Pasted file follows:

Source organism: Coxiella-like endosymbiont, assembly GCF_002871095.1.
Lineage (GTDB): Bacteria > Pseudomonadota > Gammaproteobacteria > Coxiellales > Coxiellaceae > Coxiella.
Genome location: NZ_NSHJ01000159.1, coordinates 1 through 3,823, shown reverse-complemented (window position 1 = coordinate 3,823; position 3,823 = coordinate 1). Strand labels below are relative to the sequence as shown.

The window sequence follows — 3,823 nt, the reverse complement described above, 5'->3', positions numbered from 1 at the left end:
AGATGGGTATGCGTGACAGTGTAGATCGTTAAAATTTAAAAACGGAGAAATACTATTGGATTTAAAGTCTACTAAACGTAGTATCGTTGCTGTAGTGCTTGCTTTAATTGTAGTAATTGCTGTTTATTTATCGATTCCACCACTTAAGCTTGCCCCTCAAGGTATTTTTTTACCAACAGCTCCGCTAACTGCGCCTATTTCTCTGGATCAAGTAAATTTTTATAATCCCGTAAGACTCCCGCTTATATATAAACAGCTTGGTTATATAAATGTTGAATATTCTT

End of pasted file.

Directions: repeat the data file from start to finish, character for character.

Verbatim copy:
Source organism: Coxiella-like endosymbiont, assembly GCF_002871095.1.
Lineage (GTDB): Bacteria > Pseudomonadota > Gammaproteobacteria > Coxiellales > Coxiellaceae > Coxiella.
Genome location: NZ_NSHJ01000159.1, coordinates 1 through 3,823, shown reverse-complemented (window position 1 = coordinate 3,823; position 3,823 = coordinate 1). Strand labels below are relative to the sequence as shown.

The window sequence follows — 3,823 nt, the reverse complement described above, 5'->3', positions numbered from 1 at the left end:
AGATGGGTATGCGTGACAGTGTAGATCGTTAAAATTTAAAAACGGAGAAATACTATTGGATTTAAAGTCTACTAAACGTAGTATCGTTGCTGTAGTGCTTGCTTTAATTGTAGTAATTGCTGTTTATTTATCGATTCCACCACTTAAGCTTGCCCCTCAAGGTATTTTTTTACCAACAGCTCCGCTAACTGCGCCTATTTCTCTGGATCAAGTAAATTTTTATAATCCCGTAAGACTCCCGCTTATATATAAACAGCTTGGTTATATAAATGTTGAATATTCTT